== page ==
Contacting Original Makers

I’m starting this in a new topic, away from the Grimaldi stringing discussion, as I believe it merits emphasis.

I cannot stress enough the importance of contacting original makers and restorers when they still live regarding instruments of theirs regarding repairs and other issues. They will know regulations specifications, tonal preferences, and so forth, which may well not be what somebody else would do.

Indeed, especially of late since my waiting list is long, when asked to assess the condition and take on repair of several instruments, I made the site visit and assessed the instrument and then asked: have you contacted the maker? They invariably say no. I then contact the maker, fill them in on the condition and situation and ask if they would like to do the work. Many say yes please, and others tell me they trust me and send me parts and specifications. It is matter of respect for the instrument and the maker, particularly for some highly skilled makers who have had to scale down their work for personal reasons, but would greatly appreciate the income.

Another aspect of bringing an instrument to the maker’s attention is that I’ve had several well known builders express gratitude for putting them in contact so that they can upgrade the instrument to their current standards and to better now available materials.

Each instrument out there is part of a builder’s legacy, a child that has left home and represents our work.

In another situation, I heard through a piano tech list complaints about a recently made harpsichord. The university piano technician made many complaints and remarks and other technicians replied with (poorly informed) suggestions for remediation or legal routes! I deduced that this new instrument had arrived at a poorly climate controlled situation, as is very common here in the United States at least, where relative humidity can vary widely. I contacted the maker, who quickly got in touch with the university, drove down, and relatively quickly made the adjustments so it would work in the new environment.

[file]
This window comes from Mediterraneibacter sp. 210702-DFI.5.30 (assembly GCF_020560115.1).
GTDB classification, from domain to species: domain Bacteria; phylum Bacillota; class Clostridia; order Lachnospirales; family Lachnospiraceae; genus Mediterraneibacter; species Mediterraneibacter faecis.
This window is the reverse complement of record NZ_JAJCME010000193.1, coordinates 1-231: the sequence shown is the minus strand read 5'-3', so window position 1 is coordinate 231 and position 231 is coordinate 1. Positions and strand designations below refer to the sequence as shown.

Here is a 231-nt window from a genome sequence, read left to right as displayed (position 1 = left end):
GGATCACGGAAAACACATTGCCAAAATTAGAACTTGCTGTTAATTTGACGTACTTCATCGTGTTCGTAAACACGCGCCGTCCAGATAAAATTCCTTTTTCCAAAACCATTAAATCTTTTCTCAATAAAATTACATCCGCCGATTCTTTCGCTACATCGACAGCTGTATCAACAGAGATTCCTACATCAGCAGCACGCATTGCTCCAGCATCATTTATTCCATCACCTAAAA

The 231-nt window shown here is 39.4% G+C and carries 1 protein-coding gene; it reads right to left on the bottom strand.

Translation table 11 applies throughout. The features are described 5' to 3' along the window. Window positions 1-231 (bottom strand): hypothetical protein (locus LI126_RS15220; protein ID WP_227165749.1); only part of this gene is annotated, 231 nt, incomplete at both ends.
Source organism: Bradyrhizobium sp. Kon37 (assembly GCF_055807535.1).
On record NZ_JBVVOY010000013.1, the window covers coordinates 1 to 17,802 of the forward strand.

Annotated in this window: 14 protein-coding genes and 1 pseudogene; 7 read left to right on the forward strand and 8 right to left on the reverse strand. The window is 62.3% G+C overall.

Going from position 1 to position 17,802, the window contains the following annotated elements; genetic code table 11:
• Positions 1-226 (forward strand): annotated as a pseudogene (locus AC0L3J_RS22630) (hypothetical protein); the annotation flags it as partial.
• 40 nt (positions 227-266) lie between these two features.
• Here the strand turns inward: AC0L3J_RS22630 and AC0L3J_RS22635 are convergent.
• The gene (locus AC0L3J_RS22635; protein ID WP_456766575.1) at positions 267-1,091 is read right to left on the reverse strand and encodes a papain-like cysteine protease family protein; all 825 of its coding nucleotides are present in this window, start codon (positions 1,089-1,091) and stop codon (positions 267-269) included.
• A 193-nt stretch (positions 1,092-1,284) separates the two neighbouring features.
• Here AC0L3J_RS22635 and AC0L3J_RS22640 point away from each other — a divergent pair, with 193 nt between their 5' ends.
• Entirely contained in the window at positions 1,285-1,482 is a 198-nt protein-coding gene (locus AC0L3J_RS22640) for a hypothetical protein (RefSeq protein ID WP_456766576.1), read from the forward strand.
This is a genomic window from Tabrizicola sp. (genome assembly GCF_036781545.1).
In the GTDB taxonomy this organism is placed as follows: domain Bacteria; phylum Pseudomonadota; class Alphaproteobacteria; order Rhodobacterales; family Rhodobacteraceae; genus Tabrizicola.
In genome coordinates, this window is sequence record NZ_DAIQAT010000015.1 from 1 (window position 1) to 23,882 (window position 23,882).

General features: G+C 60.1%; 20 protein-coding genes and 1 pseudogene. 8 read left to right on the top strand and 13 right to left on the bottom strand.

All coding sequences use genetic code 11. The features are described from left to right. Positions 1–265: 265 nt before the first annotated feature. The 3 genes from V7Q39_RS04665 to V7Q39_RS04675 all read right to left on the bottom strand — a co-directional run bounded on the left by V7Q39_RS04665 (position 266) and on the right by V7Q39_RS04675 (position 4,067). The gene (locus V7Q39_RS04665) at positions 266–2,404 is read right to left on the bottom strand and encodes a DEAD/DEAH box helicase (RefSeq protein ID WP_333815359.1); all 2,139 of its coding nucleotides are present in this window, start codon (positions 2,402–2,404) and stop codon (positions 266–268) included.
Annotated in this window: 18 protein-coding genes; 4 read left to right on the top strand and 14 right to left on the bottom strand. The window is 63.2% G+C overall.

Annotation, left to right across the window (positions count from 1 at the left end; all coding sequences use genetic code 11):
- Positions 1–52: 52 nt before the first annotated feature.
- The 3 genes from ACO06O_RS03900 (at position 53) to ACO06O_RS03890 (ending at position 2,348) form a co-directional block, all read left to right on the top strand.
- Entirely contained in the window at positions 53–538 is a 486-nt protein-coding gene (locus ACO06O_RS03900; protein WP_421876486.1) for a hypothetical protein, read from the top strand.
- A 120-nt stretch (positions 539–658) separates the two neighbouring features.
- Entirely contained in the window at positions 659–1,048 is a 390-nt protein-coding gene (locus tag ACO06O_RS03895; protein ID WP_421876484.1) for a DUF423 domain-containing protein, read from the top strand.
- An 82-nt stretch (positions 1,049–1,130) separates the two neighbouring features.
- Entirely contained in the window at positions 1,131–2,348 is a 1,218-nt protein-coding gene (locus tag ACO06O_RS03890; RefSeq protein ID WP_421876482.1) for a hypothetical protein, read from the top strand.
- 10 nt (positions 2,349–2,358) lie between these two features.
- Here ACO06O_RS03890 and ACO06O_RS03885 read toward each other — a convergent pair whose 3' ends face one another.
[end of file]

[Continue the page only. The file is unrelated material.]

Regarding restoration: I heard through a faithful colleague in the piano world that a piano tuner was complaining that I had “ripped off a client” with a restoration of a mid 19th century Broadwood piano, that it was untunable and unplayable. I called the client immediately, and drove out to the coast of Maine a few weeks later. Upon arrival I saw that the owner had the windows wide open (he lived on the ocean) and my humidistat showed 80% humidity. Alright! I assessed the situation, quickly tuned the piano (it had the short lived experimental threaded metal pinblock plate which works but does not feel at all like a modern pinblock when tuning) and used a heat gun to straighten a few hammer shanks. within 3 hours I was playing Chopin on the piano and the owner came in to apologize. We have become friends and I now care for that piano in downtown Charleston…also humid!

So, yes, please get in touch with original makers and restorers whenever possible. Not only is it an issue of respect, but also can prevent harm being done as Tilman pointed out! You can usually find a contact through grapevines such as this one.

AA

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